Horn Book Review

Fifth-grade class 507 has finally done it--driven their teacher to quit. When the teacher's resignation never reaches the principal, the students vote to keep the secret and to keep their classroom teacher-free. To their surprise, their teacher-free fantasy is filled with learning experiences. Alternating chapters provide five varying character perspectives on the new order. (c) Copyright 2016. The Horn Book, Inc., a wholly owned subsidiary of Media Source, Inc. No redistribution permitted.

Kirkus Review

When a fed-up teacher unexpectedly resigns, her unruly fifth-grade class decides not to tell anyone. Woodrow's agile classroom comedy has much in common with the kind of sports story during which the bumbling players come together to win the big game. Similarly, this novel is about a group of disparate children who learn how to cooperate as a team, making friends and honing their talents to achieve victory. The story is narrated in alternating first-person voices by five classmates: Kyle, the bully; Samantha, the critical rich-girl fashionista; Eric, the so-quiet-he's-practically-invisible writer/wallflower; Maggie, the bossy brain; and Adam, the well-meaning kid who is always in trouble. The children think their teacher's absence will be a blast, but there are many problems to solve, the most challenging being the creation, rehearsal, and performance of an original play about the American Revolution for after-school activity night. The play, a comic set piece that neatly caps the action, is this book's big game, and besides being funny and delightful, it showcases the group's new grasp of teamwork and also demonstrates how each child has grown individually. The story is a little slow to get going, and inexperienced readers may find it difficult to distinguish among the narrative voices, but the premise can't miss.Aimed equally at boys and girls, this engaging comedy offers some life lessons with a giggle. (Fiction. 8-12) Copyright Kirkus Reviews, used with permission.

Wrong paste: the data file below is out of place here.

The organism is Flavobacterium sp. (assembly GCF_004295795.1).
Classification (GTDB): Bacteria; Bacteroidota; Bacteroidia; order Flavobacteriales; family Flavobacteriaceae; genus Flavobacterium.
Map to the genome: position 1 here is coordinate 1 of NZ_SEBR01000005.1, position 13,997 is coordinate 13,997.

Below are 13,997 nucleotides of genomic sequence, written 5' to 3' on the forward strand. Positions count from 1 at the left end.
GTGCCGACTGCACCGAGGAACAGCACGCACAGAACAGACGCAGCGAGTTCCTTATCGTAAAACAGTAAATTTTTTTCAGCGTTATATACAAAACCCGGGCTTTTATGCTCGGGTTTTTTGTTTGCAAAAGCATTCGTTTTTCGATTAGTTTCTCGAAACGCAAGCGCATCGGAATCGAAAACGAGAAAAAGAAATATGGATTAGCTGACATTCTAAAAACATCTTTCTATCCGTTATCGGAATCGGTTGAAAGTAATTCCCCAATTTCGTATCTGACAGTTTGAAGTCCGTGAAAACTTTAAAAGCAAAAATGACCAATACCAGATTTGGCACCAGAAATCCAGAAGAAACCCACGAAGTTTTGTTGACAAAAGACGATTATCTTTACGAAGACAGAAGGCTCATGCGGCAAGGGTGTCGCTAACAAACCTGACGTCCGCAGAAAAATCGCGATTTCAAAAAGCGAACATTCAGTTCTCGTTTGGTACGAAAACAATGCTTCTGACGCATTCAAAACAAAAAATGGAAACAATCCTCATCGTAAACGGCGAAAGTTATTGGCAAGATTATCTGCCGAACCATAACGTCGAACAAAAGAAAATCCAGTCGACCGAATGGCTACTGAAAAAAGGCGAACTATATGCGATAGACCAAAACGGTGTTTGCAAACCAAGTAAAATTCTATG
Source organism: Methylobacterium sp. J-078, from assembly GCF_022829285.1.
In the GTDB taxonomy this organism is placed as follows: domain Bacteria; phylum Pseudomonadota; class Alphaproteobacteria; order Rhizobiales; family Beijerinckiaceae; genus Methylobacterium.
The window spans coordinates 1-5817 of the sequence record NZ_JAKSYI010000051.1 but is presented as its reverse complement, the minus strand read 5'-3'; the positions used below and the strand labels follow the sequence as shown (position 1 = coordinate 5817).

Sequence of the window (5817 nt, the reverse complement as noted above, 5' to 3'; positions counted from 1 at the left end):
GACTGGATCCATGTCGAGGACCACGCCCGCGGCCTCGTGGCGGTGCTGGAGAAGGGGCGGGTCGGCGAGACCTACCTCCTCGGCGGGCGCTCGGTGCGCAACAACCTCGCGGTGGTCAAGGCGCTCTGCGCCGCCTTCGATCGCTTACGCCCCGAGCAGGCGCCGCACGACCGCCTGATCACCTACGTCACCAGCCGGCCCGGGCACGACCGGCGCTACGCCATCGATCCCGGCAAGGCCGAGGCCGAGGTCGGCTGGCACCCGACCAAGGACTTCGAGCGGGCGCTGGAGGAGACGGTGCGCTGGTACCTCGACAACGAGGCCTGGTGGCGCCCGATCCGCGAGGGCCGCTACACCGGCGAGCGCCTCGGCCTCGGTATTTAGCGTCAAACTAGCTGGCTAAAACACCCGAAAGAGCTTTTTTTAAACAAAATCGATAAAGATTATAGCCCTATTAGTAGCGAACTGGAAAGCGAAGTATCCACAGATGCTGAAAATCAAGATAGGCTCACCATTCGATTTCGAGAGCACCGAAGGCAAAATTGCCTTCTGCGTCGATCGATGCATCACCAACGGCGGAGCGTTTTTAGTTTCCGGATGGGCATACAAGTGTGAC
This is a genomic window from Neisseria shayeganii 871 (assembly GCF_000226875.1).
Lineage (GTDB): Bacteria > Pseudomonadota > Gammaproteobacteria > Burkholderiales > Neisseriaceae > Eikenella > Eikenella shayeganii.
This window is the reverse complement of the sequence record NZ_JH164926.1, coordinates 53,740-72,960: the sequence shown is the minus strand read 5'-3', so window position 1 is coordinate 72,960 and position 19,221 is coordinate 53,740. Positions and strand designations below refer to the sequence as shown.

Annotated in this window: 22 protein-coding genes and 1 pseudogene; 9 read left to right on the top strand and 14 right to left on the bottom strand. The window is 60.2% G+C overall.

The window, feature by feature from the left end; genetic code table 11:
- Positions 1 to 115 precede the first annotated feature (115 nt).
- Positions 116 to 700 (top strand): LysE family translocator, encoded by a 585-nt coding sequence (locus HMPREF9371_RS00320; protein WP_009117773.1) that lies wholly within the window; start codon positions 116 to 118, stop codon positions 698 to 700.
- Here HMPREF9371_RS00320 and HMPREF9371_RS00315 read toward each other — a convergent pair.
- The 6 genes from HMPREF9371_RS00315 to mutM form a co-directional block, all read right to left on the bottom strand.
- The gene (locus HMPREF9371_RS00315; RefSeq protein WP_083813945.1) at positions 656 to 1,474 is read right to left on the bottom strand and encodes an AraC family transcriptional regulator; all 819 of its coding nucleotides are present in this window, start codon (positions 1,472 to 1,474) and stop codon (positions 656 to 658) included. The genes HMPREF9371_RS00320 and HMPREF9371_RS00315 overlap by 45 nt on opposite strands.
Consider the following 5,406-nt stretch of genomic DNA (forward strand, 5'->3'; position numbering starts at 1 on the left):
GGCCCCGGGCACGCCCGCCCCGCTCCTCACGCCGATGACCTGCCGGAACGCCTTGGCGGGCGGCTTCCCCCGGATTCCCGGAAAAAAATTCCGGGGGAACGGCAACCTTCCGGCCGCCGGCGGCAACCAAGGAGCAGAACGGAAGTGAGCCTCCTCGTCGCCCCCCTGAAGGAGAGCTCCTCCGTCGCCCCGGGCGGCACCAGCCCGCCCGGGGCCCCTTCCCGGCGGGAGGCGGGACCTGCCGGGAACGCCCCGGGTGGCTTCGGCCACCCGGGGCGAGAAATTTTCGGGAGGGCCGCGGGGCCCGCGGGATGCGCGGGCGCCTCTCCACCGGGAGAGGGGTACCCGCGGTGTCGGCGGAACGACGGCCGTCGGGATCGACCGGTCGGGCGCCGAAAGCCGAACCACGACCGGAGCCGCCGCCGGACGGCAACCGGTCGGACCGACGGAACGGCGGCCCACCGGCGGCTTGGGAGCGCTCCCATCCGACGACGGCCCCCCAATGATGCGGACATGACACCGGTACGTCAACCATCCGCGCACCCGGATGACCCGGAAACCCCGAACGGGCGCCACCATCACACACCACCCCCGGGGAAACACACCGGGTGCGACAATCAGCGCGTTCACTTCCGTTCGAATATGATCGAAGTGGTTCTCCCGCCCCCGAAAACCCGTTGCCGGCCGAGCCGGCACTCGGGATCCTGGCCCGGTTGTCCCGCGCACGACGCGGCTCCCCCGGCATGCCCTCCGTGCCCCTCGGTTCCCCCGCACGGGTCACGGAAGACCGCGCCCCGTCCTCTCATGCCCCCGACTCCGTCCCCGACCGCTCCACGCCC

Booklist Review

Ms. Bryce has been teaching forever, and her current class is the worst she has ever had. When a volcano experiment goes horribly wrong and ruins yet another pair of her shoes, she quits in the middle of the lesson. Due to an emergency, her call to the office to inform the administration of her resignation is answered by a student, so no one in charge knows. That leaves the class unattended and in control of themselves. One of the brighter students takes the leadership role, making up worksheets and tests and taking charge of the classroom. All is not smooth sailing, however, when she realizes that a teacher's job is much harder than she ever thought, and her classmates realize how many things can go wrong while trying to keep a big secret. Told from the alternating perspectives of five classmates, this story of students joining together to learn lessons not always taught in classrooms will be a good fit for readers ready to graduate from the Captain Underpants series.--Roush, Suanne Copyright 2015 Booklist